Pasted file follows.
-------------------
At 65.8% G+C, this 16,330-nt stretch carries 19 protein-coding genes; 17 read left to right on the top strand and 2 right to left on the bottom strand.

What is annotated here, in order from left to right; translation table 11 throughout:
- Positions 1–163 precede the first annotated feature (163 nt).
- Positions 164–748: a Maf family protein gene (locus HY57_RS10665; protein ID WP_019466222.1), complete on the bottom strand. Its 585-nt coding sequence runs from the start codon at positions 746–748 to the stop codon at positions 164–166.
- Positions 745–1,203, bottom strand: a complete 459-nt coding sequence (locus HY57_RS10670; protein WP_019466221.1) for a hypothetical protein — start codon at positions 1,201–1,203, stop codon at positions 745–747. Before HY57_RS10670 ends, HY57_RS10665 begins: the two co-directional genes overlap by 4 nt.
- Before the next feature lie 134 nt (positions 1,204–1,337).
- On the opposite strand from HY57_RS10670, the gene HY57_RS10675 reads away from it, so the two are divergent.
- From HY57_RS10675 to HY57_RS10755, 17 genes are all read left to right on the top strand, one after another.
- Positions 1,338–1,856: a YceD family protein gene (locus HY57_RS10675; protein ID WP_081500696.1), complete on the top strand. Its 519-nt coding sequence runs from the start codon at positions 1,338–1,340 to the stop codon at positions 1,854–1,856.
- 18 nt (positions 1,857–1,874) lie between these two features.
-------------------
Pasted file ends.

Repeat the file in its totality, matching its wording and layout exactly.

At 65.8% G+C, this 16,330-nt stretch carries 19 protein-coding genes; 17 read left to right on the top strand and 2 right to left on the bottom strand.

What is annotated here, in order from left to right; translation table 11 throughout:
- Positions 1–163 precede the first annotated feature (163 nt).
- Positions 164–748: a Maf family protein gene (locus HY57_RS10665; protein ID WP_019466222.1), complete on the bottom strand. Its 585-nt coding sequence runs from the start codon at positions 746–748 to the stop codon at positions 164–166.
- Positions 745–1,203, bottom strand: a complete 459-nt coding sequence (locus HY57_RS10670; protein WP_019466221.1) for a hypothetical protein — start codon at positions 1,201–1,203, stop codon at positions 745–747. Before HY57_RS10670 ends, HY57_RS10665 begins: the two co-directional genes overlap by 4 nt.
- Before the next feature lie 134 nt (positions 1,204–1,337).
- On the opposite strand from HY57_RS10670, the gene HY57_RS10675 reads away from it, so the two are divergent.
- From HY57_RS10675 to HY57_RS10755, 17 genes are all read left to right on the top strand, one after another.
- Positions 1,338–1,856: a YceD family protein gene (locus HY57_RS10675; protein ID WP_081500696.1), complete on the top strand. Its 519-nt coding sequence runs from the start codon at positions 1,338–1,340 to the stop codon at positions 1,854–1,856.
- 18 nt (positions 1,857–1,874) lie between these two features.